Once a year comes a festival where dreams materialize before your very eyes. Countless musicians show up to share and learn, entertain and teach, to be fans as well as performers. Thousands of people come together in total peace and love in Northern California's beautiful forests. Yes, this is the one and only High Sierra Music Festival - the fantasy camp for music freaks.
With 75 performing bands in attendance, you will never know what may happen. The beauty of this festival is the magic that is created by spontaneous jams around the clock. Between the "Playshops" and the Late Nights, all six music stages, and the impromptu campground and park bench jamming, High Sierra is made up of these incredible musical moments.
Here we have summed up but a few...
Jessica Lurie wins the JamBase MVP Award |
The saxwoman from Living Daylights showed that the hardest working man in jam is really a woman. She is an incredible horn player, who we saw meld perfectly, in a number of different styles with every band she joined. Never staying put the whole weekend, Jessica rocked from stage to stage.
Soulful jazz with The Slip during "Weight of Solomon"
Deep trance with Sound Tribe Sector 9 on the Showcase Stage and at their late night show at the Funk'n Jamhouse
Deep into the heavy grooves of The Motet late night at the
Jamhouse and also in their at the Showcase Stage
Bringing out the funk with the Godfather, Karl Denson, during his late night set at the Music Hall
Playing with the Living Hanumama a spontaneous amalgam of three
bands, the Living Daylights, Hanuman, and the extinct Tough Mama, formerly
Seattle's favorite jamband.
Heavy squelches and honks with our friends in the Jacob Fred Jazz Odyssey in the Vaudeville tent set.
Oh, and the Living Daylights had multiple sets of their own, on multiple stages!
Sector Nine on the Showcase Stage |
In a jam during Sound Tribe Sector 9's set at the Showcase Stage, drummer Zach Velmer seamlessly passes the sticks to Andrew Barr, the incredibly talented drummer from The Slip. As Andrew takes over the jam, Zach puts on wearable drums and begins to beat his chest and legs in front of the stage in a duet with Andrew. Incredible energy. As the next song (Time Within an Evolving Living Vehicle, Earth) starts, the moon begins to rise just over the left side of the stage.
"Bass Is the Place" Bass Workshop with Marc (The Slip) Friedman, Arne (Living Daylights) Livingston, and Tye (Leftover Salmon, Keller Williams Trio) North. Bass fans got to ask the questions that intrigued them, the bassists told of their influences and who moves them, and they showed techniques and, oh yeah, they played bass too, including a cool attempt at a triple bass version of Jaco Pastorious' "Teen Town." Sick. Read Full Review
||Karl Denson gets his Fred On|
The Jacob Fred Jazz Odyssey got a blessing from the Godfather of Jam, as Karl Denson was checking out their Showcase Stage set. He was interested enough to jump into one of their far out jazz numbers. Karl told me later that he was impressed with the classicly trained talent of these boys from Oklahoma. I hope this puts the JFJO on the jazz map, as they are grand!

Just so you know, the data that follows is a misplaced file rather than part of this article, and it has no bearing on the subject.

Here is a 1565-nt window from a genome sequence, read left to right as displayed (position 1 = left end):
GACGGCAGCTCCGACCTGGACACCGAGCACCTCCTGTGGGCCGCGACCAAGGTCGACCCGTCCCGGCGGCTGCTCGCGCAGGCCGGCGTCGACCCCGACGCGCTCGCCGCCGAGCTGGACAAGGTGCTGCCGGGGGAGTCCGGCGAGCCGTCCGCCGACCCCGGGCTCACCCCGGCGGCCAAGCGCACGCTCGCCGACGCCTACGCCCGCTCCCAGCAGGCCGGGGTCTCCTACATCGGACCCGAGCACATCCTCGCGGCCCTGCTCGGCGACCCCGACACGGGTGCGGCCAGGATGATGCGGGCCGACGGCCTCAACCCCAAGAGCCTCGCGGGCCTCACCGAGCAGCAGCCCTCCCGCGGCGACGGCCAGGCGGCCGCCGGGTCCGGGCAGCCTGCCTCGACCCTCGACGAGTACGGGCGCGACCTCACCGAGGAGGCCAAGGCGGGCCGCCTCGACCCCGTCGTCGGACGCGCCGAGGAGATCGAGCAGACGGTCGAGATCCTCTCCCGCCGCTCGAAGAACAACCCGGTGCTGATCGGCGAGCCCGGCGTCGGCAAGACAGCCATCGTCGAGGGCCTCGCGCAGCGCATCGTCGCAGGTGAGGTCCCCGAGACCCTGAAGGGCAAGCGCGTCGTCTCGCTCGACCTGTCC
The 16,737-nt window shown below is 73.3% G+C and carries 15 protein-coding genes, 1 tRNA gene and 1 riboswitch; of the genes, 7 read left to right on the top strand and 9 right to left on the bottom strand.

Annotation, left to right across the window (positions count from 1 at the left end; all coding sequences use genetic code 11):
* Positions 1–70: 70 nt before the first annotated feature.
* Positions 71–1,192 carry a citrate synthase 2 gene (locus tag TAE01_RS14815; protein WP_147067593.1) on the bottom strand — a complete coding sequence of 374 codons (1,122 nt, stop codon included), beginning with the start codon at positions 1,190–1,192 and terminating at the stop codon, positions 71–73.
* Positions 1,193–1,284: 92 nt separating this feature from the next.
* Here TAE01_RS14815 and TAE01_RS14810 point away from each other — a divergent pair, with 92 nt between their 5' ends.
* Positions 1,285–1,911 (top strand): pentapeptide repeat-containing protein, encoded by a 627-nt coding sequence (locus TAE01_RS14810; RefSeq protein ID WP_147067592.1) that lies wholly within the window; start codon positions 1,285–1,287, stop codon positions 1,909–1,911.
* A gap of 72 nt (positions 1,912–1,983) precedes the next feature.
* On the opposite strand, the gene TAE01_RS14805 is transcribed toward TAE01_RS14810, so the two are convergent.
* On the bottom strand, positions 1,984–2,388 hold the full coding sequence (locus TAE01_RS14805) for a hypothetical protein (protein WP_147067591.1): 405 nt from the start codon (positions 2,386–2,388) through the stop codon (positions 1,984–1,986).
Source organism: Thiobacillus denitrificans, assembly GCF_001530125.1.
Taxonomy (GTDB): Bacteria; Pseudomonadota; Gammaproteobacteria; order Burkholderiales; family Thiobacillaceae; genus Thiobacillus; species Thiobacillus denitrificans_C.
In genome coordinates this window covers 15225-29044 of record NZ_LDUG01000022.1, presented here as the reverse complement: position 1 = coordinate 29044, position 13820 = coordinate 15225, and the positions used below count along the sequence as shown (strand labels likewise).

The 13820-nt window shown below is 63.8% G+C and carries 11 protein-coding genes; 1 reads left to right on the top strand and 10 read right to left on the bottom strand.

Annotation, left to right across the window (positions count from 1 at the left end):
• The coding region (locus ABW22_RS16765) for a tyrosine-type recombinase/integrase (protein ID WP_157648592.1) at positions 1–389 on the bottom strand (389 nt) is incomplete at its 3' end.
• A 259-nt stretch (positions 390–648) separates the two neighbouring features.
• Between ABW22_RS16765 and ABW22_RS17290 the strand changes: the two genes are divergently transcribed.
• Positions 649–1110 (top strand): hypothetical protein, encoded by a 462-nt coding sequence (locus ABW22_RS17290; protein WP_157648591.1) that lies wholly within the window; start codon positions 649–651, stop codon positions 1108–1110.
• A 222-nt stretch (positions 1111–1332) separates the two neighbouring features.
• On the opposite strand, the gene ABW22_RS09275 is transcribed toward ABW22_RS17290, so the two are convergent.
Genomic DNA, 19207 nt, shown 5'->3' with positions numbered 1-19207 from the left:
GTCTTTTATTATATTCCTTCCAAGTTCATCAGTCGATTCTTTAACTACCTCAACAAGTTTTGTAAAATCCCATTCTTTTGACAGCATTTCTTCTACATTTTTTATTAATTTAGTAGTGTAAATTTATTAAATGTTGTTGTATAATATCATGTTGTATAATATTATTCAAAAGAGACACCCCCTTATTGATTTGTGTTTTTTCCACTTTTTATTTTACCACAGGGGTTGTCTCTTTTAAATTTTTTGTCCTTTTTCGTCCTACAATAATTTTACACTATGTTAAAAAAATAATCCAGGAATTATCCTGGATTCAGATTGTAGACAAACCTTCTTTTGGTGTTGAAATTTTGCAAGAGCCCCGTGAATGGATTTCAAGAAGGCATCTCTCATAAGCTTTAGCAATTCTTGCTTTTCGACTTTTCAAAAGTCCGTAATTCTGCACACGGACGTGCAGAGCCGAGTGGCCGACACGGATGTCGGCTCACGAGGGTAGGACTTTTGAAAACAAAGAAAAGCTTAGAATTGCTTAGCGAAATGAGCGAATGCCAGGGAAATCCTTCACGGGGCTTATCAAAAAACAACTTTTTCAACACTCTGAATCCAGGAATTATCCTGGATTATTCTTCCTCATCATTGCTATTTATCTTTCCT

||Emergency Withdrawal Hanuman ATM Set|
Hanuman had multiple opportunities to perform during the festival, with both a Grandstand Stage slot and a closing slot on the Showcase Stage. However, one of their most inspired performances was when they set up next to the ATM by the main entrance, as the Grandstand Stage was closing for the evening, around 11 on Friday night. As people were leaving through the front gate, the vibe and groove were too true to leave, and nearly 500 people were gathered for this spontaneous set by the end. Percussionist Jarrod Kaplan called it the "Emergency Withdrawal" Set, as those on line for the ATM got front row views of this Seattle quartet.
||Olu Dara and the Sunny Morning Groove |
Olu Dara and his band warmed up the crowd just as the sun was warming the field in front of the Main Stage. I made it a point to catch Olu, as I had never seen him before, and I had heard great things. Those who could rally in the morning got treated to a true sunny morning groove, and right at the perfect time, before it got so hot. I hear Olu is over 60, but he's got energy of half his age with the wisdom of twice his age. His set was groove after groove, an amalgam of all the music I like that moves ya! It's based on African rhythms, with half-sung and half-spoken soulful lyrics which are rich with creole heritage. Coster Massamba provided African rhythm and much spirit on the congas, no surprise my favorite tune was his namesake "Massamba". A soulful song with a mellow, raw energy.
In his music, Olu pulls from experiences of his roots growing up in Natchez, Mississippi. His set ranged from free jazz to country blues, using simple grooves to take you there. He can better express the simplest of grooves because he had years of free jazz experience. For years, Olu played some of the most out there trumpet with seventies bands like Henry Threadgill and David Murray. He now incorporates a hint of gospel mixed in with the bluesy grooves. Through countless moments in decades of creating music, Olu and his band know what works and lay down the groove to perfection. I reccomend checking out Olu the first chance you get, I did and was not dissapointed.
Andrew Barr / Brian Haas |
Space-Jazz Duo Late Night in the Vaudville Tent